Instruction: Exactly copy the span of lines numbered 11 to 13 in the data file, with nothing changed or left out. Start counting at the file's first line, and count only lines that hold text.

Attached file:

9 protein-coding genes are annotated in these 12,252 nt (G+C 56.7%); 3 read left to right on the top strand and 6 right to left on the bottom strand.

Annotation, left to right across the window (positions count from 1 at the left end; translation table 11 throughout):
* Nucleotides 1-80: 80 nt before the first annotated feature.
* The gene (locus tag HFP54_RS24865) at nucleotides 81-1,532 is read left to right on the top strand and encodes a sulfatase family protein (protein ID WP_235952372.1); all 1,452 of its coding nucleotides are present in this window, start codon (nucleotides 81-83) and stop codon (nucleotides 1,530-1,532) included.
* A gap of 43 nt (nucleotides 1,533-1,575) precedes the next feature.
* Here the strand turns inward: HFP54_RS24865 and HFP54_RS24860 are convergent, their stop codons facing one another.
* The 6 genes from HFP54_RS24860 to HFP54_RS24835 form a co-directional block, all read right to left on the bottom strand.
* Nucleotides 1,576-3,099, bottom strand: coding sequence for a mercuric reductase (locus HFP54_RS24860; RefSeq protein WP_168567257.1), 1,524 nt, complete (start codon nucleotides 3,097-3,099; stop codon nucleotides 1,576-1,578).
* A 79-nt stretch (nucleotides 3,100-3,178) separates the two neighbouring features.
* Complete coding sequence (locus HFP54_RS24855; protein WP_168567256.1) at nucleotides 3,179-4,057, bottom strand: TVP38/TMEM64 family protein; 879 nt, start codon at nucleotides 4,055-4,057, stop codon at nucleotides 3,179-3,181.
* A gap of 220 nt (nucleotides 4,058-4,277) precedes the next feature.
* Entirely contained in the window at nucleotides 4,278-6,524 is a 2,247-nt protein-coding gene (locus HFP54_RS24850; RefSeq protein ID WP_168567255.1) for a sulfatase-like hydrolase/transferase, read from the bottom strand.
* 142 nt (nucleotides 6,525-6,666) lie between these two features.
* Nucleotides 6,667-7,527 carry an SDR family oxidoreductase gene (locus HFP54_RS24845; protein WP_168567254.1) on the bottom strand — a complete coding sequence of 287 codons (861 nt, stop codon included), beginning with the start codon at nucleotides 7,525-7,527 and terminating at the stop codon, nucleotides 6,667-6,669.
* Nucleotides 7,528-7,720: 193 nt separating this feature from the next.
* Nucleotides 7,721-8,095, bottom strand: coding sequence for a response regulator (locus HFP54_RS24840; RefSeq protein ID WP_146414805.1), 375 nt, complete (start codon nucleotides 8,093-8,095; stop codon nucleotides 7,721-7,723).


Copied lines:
* A gap of 220 nt (nucleotides 4,058-4,277) precedes the next feature.
* Entirely contained in the window at nucleotides 4,278-6,524 is a 2,247-nt protein-coding gene (locus HFP54_RS24850; RefSeq protein ID WP_168567255.1) for a sulfatase-like hydrolase/transferase, read from the bottom strand.
* 142 nt (nucleotides 6,525-6,666) lie between these two features.